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What Hospitals Need Most Right Now

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Over the past few months, I have listened to many stories of concerns from hospital staff and facility directors. I will be the first to say, I was surprised by some of their comments. It was interesting to hear their perspective and how it differs compared to what’s being projected by the news outlets. Staff members talked about feeling frustrated that some of their concerns are falling upon deaf ears.

Processes and Equipment

One of the most consistent complaints I keep hearing is coming directly from staff within the facility. Specifically, they feel that they are not receiving the support needed from the C-Suite and corporate offices. When asked which support specifically they feel is lacking, the common answer was related to both equipment and departmental processes. Additionally, I was surprised to learn of staff being called off or furloughed due to lack of business when the consistent theme being projected to the public is that hospitals are being overwhelmed. Their main concerns are not COVID, but processes and job security.

Caring for our Staff

As hospital leaders, we need to remind ourselves (especially during these times) that it is essential we take care of our co-workers and staff assigned to our departments. Granted, this is something we should always strive to do, but during times where exterior concerns regarding the safety of your own family and personal safety are heightened, we can and do lose focus on our staff as people.  

Here are some ideas to help you have a better understanding of some quick changes you can make to ensure your meeting the real needs of your hospital and staff. Concerns are different at each facility, so this list is not all-inclusive.

  1. Do a quick huddle each morning to identify staff’s concerns. I have been consistently hearing staff feel like they do not have the ability to voice their concerns. One specific comment made to me was “waiting for the circus ideas to start every morning from administration.” When asked further for clarification, the staff member said they are getting directives that are constantly being contradicted by another directive that is issued 2 days later. When this occurs, trust decreases very quickly. So, do an internal huddle with your staff, no longer than 5 minutes, to allow time for concerns and clarification.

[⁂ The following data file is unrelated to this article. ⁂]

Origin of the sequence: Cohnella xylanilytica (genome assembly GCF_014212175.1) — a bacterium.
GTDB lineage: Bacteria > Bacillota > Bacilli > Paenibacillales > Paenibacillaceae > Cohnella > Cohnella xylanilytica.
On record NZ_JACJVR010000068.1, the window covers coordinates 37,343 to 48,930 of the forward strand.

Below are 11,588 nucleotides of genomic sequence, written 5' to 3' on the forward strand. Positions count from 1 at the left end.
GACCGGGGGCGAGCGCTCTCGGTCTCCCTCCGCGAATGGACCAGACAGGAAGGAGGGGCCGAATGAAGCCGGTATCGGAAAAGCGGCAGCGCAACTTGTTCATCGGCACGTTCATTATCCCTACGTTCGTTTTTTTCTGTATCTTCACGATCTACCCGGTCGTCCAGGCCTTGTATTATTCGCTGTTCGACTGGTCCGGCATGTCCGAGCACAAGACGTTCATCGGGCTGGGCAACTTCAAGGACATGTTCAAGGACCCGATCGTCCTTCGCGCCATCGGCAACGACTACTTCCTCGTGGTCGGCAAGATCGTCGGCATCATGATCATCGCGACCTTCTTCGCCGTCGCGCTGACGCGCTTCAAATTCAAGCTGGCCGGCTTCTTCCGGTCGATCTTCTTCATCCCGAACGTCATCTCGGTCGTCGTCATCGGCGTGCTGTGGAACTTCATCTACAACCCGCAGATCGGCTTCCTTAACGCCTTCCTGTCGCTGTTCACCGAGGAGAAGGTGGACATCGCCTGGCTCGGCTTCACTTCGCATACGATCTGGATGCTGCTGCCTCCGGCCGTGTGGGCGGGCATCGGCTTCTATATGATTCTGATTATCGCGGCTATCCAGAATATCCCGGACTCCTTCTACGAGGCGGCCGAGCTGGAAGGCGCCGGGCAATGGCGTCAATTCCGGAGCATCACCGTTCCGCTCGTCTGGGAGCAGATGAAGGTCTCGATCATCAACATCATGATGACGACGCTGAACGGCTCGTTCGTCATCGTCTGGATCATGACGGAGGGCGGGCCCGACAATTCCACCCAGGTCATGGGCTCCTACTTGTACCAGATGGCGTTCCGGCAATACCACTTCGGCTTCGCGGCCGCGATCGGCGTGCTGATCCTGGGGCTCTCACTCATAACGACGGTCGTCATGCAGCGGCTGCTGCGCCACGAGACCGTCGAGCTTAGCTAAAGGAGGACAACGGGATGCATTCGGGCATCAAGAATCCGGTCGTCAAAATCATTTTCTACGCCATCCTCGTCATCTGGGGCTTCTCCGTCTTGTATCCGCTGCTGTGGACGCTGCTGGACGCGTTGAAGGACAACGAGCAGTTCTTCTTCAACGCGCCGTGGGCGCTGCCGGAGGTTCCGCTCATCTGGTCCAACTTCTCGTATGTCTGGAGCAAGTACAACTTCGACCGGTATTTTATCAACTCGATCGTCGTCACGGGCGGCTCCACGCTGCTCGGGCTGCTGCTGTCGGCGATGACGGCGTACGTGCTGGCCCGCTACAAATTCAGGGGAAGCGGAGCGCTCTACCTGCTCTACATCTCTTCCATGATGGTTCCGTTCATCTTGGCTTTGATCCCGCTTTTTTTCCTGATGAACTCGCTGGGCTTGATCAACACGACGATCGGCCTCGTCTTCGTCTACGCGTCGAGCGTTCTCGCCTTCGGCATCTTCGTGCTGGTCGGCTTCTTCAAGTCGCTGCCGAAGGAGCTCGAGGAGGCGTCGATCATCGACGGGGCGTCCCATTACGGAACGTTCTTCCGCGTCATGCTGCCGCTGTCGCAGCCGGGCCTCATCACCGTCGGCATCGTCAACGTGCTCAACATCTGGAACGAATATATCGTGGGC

2. Take time to speak with your staff directly. I know as a leader you’re getting pulled 10 different directions, but take a quick 15/30 minutes to walk around and speak with your staff one on one. They might have been hesitant to speak up among a group and are more comfortable speaking with you directly. Take that extra second to ask about their family and ensure they know you’re not only concerned about them, but their family as well. Remember great leaders are not authoritative. They are assertive and intuitive, but also warm, friendly, supportive, and constantly inquisitive (which includes asking about your staff’s family).  
  3. Constantly evaluate the equipment needs of your staff. During these times, staff are being reduced or called off and this immediately causes changes within the workplace. Changes occurring on a daily basis breeds and promotes opportunities for staff to find quicker ways to complete a job duty or assignment, which includes applying shortcuts if equipment is not available and minimizing/refusing to use protocols in place.  

Remember as leaders, we may tend to focus on the individual’s performance when something occurs and can forget about the bigger picture. For example, accidents and protocol failures within the workplace are attributed to the specific work environment and not the specific individual. Keep this in mind daily while working with your staff. You’ll be surprised how supportive they will or have become of you with small, beneficial changes that are occurring within the work place that helps them both professionally and personally.

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